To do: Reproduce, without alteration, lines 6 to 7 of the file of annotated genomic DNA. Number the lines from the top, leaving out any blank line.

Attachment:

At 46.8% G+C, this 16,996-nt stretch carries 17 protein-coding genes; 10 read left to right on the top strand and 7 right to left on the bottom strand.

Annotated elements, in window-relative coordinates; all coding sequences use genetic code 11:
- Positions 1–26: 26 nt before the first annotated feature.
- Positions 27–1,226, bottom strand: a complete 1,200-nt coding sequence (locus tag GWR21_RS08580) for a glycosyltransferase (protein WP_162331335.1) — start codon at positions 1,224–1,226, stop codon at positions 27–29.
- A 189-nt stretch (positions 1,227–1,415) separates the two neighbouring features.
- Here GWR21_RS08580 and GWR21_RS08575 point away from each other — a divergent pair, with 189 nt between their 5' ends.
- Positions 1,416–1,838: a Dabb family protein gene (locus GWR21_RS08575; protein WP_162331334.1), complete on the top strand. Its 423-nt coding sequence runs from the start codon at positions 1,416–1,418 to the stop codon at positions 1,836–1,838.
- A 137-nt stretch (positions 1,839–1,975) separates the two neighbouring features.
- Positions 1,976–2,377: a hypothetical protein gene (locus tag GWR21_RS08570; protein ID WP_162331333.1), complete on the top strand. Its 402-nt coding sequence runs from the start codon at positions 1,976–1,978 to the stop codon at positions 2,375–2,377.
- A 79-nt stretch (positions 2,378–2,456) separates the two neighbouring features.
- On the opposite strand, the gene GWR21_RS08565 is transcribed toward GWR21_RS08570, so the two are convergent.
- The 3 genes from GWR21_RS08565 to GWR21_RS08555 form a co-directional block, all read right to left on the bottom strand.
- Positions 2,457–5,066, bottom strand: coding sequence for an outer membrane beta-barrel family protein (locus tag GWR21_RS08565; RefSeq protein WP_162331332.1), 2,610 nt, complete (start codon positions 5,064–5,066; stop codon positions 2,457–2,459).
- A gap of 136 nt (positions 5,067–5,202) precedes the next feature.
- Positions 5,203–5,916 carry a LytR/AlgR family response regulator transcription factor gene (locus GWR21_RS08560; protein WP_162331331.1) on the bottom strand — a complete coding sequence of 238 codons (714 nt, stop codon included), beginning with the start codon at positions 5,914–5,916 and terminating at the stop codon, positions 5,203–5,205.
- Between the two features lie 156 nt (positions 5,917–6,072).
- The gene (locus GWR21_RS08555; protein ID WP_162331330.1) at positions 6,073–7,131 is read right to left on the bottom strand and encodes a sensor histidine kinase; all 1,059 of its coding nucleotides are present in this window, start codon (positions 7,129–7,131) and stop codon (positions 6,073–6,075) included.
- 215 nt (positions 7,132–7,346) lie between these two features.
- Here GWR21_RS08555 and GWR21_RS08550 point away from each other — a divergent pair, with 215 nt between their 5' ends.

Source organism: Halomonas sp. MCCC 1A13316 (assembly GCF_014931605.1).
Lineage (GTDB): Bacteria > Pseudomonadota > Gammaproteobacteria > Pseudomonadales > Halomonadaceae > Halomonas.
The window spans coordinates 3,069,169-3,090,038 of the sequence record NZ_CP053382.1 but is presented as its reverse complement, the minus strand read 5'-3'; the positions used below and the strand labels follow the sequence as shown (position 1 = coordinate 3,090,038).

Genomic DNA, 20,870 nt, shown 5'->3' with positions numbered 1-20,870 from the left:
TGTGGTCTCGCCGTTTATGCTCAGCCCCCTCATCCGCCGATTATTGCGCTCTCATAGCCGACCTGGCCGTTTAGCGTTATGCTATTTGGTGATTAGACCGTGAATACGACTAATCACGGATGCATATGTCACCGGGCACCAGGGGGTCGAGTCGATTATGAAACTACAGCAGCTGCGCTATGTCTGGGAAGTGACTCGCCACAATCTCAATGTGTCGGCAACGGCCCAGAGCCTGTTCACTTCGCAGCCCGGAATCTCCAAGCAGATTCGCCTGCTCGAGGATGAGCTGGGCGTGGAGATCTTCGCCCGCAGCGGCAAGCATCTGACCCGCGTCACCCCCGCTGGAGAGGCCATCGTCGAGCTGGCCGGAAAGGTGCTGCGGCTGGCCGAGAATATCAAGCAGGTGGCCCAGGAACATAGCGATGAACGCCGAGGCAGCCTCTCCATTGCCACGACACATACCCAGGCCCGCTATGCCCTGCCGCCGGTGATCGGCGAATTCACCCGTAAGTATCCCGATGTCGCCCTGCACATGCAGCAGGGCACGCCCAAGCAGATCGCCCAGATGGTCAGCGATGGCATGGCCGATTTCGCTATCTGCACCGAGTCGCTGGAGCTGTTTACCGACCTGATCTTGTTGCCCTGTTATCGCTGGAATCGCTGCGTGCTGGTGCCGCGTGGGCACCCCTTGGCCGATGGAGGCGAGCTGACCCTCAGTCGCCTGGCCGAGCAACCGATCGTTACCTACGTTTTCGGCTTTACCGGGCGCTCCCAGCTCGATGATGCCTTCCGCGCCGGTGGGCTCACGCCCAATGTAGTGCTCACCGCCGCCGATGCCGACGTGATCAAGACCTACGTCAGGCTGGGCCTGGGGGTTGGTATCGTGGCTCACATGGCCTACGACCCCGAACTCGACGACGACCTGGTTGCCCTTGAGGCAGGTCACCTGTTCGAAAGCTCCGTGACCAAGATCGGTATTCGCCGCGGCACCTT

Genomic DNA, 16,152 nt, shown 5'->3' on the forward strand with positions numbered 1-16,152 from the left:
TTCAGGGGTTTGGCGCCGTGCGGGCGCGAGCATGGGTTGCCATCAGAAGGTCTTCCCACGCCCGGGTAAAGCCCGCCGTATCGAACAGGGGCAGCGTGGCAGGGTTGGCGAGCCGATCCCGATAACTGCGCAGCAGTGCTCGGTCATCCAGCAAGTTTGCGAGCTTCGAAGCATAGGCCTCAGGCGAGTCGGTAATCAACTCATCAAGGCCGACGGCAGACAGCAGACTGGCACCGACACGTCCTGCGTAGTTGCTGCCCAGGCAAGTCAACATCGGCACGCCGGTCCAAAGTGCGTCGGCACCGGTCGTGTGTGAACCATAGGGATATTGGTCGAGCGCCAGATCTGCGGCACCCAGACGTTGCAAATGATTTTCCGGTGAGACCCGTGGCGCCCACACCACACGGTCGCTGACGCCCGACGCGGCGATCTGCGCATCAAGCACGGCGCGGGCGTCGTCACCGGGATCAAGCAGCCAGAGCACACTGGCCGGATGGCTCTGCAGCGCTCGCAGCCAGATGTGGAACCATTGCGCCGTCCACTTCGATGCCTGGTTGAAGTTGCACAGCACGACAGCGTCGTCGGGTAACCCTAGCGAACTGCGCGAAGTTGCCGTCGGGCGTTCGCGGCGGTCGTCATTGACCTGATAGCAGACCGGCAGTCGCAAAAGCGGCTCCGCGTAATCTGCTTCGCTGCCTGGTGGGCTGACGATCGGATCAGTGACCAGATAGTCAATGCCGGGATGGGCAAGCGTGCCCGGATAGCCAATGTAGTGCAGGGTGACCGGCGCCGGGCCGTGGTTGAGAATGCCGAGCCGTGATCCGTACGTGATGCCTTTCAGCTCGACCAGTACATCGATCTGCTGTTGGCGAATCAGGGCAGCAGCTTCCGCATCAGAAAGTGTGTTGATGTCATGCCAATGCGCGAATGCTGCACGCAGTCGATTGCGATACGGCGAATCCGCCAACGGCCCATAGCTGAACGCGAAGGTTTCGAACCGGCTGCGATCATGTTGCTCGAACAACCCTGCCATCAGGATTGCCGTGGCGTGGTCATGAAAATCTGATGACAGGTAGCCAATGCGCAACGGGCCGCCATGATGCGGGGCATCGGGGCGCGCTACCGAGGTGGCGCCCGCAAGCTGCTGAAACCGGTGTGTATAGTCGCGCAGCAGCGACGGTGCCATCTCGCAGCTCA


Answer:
- Here GWR21_RS08580 and GWR21_RS08575 point away from each other — a divergent pair, with 189 nt between their 5' ends.
- Positions 1,416–1,838: a Dabb family protein gene (locus GWR21_RS08575; protein WP_162331334.1), complete on the top strand. Its 423-nt coding sequence runs from the start codon at positions 1,416–1,418 to the stop codon at positions 1,836–1,838.